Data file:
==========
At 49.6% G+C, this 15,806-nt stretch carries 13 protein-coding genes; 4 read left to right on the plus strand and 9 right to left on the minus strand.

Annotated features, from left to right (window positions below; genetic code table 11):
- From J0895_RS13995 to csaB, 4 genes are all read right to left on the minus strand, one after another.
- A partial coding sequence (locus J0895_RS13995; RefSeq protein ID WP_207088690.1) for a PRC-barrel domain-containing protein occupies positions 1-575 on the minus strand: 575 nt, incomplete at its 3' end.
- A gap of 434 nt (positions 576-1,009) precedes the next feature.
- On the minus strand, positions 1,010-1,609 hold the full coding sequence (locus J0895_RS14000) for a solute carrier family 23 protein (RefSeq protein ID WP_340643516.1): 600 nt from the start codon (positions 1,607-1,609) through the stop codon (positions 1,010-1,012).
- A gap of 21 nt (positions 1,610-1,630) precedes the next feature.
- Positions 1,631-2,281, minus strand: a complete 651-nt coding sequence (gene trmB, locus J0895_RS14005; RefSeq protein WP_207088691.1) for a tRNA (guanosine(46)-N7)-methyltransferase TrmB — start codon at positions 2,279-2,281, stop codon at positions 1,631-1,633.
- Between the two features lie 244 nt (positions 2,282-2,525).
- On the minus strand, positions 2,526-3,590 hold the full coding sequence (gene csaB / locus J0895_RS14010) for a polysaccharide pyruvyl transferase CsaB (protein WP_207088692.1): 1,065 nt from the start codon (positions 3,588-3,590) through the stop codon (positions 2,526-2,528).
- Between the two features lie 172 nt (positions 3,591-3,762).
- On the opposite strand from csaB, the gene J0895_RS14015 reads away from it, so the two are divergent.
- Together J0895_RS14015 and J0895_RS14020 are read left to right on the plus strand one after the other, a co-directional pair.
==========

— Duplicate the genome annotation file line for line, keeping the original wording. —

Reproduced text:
At 49.6% G+C, this 15,806-nt stretch carries 13 protein-coding genes; 4 read left to right on the plus strand and 9 right to left on the minus strand.

Annotated features, from left to right (window positions below; genetic code table 11):
- From J0895_RS13995 to csaB, 4 genes are all read right to left on the minus strand, one after another.
- A partial coding sequence (locus J0895_RS13995; RefSeq protein ID WP_207088690.1) for a PRC-barrel domain-containing protein occupies positions 1-575 on the minus strand: 575 nt, incomplete at its 3' end.
- A gap of 434 nt (positions 576-1,009) precedes the next feature.
- On the minus strand, positions 1,010-1,609 hold the full coding sequence (locus J0895_RS14000) for a solute carrier family 23 protein (RefSeq protein ID WP_340643516.1): 600 nt from the start codon (positions 1,607-1,609) through the stop codon (positions 1,010-1,012).
- A gap of 21 nt (positions 1,610-1,630) precedes the next feature.
- Positions 1,631-2,281, minus strand: a complete 651-nt coding sequence (gene trmB, locus J0895_RS14005; RefSeq protein WP_207088691.1) for a tRNA (guanosine(46)-N7)-methyltransferase TrmB — start codon at positions 2,279-2,281, stop codon at positions 1,631-1,633.
- Between the two features lie 244 nt (positions 2,282-2,525).
- On the minus strand, positions 2,526-3,590 hold the full coding sequence (gene csaB / locus J0895_RS14010) for a polysaccharide pyruvyl transferase CsaB (protein WP_207088692.1): 1,065 nt from the start codon (positions 3,588-3,590) through the stop codon (positions 2,526-2,528).
- Between the two features lie 172 nt (positions 3,591-3,762).
- On the opposite strand from csaB, the gene J0895_RS14015 reads away from it, so the two are divergent.
- Together J0895_RS14015 and J0895_RS14020 are read left to right on the plus strand one after the other, a co-directional pair.